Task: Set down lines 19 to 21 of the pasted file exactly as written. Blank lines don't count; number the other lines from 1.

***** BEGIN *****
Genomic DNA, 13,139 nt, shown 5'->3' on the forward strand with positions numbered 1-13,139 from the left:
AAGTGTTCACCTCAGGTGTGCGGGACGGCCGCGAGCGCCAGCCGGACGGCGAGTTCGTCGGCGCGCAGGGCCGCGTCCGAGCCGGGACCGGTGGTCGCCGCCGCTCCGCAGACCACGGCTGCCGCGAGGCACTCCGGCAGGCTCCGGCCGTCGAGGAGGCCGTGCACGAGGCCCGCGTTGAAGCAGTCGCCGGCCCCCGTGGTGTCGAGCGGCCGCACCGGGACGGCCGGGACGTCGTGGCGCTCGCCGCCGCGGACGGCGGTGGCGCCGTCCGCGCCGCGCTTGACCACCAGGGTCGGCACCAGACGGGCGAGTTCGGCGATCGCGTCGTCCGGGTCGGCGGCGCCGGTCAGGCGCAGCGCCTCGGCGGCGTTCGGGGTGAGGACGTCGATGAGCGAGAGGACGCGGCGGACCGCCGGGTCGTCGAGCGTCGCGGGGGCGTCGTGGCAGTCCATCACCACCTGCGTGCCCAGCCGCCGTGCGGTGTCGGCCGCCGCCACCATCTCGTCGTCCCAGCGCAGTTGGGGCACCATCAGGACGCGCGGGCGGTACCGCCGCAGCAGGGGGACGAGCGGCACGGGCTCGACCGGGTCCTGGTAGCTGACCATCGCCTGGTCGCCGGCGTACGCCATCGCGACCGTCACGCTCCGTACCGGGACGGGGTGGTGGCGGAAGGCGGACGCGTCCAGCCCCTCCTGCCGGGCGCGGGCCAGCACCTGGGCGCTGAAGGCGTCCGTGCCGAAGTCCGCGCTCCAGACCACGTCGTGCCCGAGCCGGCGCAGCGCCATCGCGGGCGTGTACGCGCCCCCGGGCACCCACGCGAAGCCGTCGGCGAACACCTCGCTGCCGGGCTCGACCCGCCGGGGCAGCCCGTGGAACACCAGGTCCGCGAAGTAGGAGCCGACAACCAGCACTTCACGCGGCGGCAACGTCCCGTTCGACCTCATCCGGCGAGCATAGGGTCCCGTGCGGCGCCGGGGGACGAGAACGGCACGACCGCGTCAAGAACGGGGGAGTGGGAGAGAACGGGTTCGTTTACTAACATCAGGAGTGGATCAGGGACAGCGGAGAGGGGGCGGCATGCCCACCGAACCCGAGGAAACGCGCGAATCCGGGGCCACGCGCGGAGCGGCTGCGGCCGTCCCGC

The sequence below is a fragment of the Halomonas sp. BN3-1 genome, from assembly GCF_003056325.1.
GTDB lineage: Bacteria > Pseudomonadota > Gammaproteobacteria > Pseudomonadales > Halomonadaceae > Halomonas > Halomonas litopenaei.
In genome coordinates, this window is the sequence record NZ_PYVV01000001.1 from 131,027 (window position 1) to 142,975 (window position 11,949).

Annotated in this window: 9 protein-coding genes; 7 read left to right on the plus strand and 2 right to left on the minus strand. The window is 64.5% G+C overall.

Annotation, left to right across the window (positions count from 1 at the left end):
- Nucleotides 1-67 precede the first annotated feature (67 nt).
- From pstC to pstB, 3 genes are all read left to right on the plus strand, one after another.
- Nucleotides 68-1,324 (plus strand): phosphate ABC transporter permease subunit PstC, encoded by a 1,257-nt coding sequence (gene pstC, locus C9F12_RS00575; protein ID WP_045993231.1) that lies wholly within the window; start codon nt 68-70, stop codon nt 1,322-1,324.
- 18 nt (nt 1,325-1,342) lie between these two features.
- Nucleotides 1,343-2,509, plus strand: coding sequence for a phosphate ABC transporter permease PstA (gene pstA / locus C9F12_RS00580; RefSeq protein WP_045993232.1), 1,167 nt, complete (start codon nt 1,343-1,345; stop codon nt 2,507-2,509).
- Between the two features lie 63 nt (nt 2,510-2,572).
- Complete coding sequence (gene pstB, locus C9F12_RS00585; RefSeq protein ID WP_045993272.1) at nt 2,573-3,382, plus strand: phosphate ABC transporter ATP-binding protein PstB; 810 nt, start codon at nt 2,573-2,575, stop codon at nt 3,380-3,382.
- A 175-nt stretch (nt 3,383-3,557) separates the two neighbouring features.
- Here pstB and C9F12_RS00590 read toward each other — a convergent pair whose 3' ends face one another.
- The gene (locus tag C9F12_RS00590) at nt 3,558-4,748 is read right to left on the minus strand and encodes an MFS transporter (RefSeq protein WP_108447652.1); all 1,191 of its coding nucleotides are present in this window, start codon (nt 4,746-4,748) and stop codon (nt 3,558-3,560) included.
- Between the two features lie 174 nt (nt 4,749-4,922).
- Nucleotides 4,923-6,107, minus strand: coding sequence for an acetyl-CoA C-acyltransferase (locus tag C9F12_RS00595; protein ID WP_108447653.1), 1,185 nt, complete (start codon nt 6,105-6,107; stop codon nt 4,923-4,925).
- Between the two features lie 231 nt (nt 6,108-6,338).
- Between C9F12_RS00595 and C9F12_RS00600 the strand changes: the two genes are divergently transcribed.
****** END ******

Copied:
- Nucleotides 4,923-6,107, minus strand: coding sequence for an acetyl-CoA C-acyltransferase (locus tag C9F12_RS00595; protein ID WP_108447653.1), 1,185 nt, complete (start codon nt 6,105-6,107; stop codon nt 4,923-4,925).
- Between the two features lie 231 nt (nt 6,108-6,338).
- Between C9F12_RS00595 and C9F12_RS00600 the strand changes: the two genes are divergently transcribed.